ADMA Forum: Making Something Digital Analogue by Unplugging Pinterest

ADMA Forum: Making Something Digital Analogue by Unplugging Pinterest

When Michaela Brockstedt, former vice president of marketing for Westfield Group, discovered a correlation between the demographic of Westfield patrons and Pinterest users, she had an ‘Aha’moment.

“Instead of taking something traditional and making it digital, we decided we would flip the equation and take something digital and make it analog.”

At yesterday’s ADMA Global Forum Brockstedt and Cory Surovek, manager of common area design for Westfield Group presented ‘Pinterest Unplugged’ where the two discussed the the success of the redevelopment of Westfield’s University Town Centre (UTC) shopping complex in San Diego which incorporated a free standing, interactive, Pinterest wall.

“Westfield is redefining what it means to shop…it’s paying close attention not only to what you buy, but to the experience you have when you’re buying,” explained Brockstedt.

The facelift encompassed the idea of “resort as retail” which aimed to provide a luxurious experience for Westfield shoppers.

pin pin wall

When Brockstedt quoted research that showed Pinterest users and Westfield shoppers were predominantly female and fell within a similar age and socio-economic bracket. The research also revealed that Westfield shoppers loved Pinterest which Surovek said “was an added bonus”.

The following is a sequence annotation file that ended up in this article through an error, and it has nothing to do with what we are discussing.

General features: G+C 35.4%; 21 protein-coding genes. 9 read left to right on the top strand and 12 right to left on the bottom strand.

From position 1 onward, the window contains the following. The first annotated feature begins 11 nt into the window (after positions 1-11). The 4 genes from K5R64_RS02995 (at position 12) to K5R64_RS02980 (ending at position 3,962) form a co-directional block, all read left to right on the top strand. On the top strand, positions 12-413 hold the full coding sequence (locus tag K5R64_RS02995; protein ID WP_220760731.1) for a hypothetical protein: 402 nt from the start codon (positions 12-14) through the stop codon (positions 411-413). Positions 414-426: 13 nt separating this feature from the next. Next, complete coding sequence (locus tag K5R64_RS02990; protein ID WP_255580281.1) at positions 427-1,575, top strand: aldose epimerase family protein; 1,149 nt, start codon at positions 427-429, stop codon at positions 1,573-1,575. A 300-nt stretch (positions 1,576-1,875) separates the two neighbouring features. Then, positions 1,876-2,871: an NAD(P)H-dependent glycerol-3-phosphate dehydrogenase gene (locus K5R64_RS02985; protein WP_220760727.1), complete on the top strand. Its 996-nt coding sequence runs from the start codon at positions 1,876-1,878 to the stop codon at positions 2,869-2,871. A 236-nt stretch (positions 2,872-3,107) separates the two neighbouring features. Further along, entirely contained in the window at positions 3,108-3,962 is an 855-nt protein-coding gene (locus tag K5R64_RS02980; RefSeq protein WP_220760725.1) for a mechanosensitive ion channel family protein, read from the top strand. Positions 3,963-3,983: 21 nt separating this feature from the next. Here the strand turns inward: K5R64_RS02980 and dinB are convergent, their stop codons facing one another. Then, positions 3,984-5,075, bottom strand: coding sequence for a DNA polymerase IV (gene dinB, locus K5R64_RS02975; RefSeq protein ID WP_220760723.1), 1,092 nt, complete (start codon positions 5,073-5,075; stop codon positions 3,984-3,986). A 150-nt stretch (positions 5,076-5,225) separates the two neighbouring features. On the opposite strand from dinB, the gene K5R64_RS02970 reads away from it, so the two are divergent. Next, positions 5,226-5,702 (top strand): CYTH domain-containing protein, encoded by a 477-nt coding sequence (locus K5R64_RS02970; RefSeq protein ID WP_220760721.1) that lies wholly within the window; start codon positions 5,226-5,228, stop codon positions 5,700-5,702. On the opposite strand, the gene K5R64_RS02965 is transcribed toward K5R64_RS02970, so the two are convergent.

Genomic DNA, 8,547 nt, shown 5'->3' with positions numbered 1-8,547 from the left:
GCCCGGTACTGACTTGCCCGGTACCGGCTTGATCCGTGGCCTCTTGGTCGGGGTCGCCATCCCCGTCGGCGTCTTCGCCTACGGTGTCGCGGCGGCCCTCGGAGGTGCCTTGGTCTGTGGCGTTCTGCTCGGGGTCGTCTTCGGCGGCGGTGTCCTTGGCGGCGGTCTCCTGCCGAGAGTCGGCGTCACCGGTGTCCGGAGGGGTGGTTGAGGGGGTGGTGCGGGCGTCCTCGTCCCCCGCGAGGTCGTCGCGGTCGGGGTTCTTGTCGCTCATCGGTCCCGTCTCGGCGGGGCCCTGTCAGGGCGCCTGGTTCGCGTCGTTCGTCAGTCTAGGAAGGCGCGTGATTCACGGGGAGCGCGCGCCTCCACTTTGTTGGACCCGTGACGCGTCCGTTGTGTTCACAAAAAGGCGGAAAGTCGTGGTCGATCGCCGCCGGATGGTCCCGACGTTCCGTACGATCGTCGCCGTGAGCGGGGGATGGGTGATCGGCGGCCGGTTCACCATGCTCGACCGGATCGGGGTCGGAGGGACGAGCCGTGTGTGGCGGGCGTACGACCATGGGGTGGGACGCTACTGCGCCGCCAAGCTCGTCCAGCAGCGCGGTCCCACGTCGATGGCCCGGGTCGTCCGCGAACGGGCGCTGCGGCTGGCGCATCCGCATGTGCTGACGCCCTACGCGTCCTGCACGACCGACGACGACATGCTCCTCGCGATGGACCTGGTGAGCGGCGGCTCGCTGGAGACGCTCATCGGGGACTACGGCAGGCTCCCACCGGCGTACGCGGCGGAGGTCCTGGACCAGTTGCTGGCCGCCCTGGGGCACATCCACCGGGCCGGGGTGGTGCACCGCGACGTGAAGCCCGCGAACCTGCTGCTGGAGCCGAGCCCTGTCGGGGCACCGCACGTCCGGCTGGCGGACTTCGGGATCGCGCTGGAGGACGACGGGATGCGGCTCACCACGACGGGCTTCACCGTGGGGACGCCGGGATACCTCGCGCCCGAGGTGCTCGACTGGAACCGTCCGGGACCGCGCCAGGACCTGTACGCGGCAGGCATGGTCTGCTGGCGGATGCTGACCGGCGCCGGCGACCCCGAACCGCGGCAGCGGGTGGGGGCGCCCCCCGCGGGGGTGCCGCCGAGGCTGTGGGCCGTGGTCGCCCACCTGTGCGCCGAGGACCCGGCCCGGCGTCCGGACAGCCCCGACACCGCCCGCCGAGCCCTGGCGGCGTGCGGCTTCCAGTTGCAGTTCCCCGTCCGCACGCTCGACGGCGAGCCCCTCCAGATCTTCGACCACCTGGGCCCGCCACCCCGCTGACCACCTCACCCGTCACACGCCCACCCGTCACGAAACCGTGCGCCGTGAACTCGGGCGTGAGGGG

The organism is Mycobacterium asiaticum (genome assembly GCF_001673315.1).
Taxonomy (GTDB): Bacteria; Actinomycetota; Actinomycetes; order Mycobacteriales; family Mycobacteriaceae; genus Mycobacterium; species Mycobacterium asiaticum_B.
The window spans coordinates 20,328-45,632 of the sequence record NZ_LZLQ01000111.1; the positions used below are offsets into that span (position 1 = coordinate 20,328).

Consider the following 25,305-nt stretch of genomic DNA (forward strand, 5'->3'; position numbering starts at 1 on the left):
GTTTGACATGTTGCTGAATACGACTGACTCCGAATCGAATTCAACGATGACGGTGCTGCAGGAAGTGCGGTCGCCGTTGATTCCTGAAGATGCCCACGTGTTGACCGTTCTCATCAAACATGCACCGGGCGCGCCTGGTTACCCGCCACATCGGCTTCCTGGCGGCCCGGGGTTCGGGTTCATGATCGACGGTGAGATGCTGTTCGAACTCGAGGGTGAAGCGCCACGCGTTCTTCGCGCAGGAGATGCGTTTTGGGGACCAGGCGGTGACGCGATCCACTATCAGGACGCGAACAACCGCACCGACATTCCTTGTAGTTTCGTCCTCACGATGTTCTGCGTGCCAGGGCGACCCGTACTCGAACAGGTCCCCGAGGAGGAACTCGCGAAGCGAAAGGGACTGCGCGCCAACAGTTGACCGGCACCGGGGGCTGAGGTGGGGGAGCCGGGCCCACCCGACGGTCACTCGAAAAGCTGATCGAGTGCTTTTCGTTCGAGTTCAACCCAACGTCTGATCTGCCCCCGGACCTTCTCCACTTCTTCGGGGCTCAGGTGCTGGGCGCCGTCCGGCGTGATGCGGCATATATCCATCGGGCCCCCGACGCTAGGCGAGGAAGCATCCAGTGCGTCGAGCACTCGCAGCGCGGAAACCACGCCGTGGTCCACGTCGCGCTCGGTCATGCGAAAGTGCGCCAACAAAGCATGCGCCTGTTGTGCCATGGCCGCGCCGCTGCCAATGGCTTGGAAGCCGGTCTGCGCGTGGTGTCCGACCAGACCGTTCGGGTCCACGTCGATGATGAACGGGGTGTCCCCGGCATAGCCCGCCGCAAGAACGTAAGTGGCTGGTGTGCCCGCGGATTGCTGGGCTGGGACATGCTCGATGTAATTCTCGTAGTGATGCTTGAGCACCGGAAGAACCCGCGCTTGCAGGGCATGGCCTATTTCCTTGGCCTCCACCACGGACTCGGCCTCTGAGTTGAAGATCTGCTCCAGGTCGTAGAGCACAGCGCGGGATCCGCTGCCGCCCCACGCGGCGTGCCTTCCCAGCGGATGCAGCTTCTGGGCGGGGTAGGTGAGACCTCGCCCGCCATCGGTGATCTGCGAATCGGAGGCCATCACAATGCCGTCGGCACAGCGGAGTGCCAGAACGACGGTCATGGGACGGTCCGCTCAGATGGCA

“We realised that if we wanted to be talking to our core customer and our core potential customer, she was certainly using Pinterest,” explained Brockstedt.

In a bid to convene potential Westfield customers, Brockstedt led a team of designers, architects and creatives to build and integrate a full-standing, real-life, Pinterest wall as part of the complex development.

In figuring out how to incorporate luxury into the shopper’s experience, Brockstedt wanted to a way to engage customers, involve digital and have a fun, interactive space which improved the patrons’experience.

The life cycle of  the Pinterest Unplugged project was about six weeks. “When she first told me the time frame and budget ($US8,500), I thought she was crazy,” said Surovek.

Brockstedt was able to negotiate a larger budget by telling her superiors the installation could be dismantled and re-located to other Westfield centres. The final cost for Pinterest Unplugged was $US48,000.

The installation reached more than just the UTC Westfield patrons thanks to articles written by Mashable and others, which garnered more than four million impressions.

“Advertising is very expensive in San Diego, so being able to get so much coverage and having people do segments for our local news in front of it was just fantastic,” said Brockstedt.

“Shoppers would take selfies and share them on social media,” she added, which contributed to the project achieving scale.

The Pinterest wall was a hit. “People who did love Pinterest got really excited because it was real, you could touch it, there was something that made it human,” said Brockstedt.

30 reasons pinterest

Brockstedt has since set up her own branding agency, where she applies insights from the Pinterest Unplugged experience.

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